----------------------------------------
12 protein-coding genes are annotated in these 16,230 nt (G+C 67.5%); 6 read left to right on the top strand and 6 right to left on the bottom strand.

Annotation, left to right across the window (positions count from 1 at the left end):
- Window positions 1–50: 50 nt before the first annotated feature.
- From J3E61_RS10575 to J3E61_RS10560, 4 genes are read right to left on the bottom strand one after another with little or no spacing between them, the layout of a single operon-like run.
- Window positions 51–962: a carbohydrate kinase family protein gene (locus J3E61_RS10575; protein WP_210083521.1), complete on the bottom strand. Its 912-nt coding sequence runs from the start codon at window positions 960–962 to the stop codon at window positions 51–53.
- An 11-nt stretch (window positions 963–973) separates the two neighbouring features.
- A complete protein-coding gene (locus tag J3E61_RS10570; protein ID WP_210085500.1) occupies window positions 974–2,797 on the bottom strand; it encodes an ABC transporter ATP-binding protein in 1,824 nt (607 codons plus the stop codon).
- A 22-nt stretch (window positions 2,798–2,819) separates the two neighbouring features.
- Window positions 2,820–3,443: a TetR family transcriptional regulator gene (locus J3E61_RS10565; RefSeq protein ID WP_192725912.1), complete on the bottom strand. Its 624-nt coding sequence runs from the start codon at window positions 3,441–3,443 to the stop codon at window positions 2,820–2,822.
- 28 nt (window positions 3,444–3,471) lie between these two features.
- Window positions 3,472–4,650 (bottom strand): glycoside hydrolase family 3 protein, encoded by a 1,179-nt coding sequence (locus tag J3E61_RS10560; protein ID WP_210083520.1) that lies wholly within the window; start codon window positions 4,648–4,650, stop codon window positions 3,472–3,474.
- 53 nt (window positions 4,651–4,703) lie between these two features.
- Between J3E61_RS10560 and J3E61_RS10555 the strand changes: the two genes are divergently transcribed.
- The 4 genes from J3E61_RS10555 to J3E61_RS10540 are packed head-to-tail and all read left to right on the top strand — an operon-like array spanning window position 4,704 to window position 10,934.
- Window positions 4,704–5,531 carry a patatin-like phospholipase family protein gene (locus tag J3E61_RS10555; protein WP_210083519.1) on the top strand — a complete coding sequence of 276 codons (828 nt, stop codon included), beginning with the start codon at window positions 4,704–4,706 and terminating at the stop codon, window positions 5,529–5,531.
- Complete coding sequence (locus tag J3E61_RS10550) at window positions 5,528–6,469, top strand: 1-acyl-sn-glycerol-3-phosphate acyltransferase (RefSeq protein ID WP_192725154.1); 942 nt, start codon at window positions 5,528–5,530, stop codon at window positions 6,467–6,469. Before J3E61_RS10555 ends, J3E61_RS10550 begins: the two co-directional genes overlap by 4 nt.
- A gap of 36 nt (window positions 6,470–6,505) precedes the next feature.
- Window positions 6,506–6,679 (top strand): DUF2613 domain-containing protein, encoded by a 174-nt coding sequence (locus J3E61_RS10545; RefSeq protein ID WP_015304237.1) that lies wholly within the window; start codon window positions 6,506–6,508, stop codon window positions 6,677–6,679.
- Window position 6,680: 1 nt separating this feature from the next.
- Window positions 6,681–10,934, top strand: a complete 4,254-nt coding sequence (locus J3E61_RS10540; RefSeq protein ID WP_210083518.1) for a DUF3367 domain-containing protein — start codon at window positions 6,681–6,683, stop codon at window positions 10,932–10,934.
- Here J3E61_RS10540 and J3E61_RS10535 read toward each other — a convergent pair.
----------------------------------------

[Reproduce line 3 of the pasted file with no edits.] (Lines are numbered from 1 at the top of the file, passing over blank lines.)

- Window positions 1–50: 50 nt before the first annotated feature.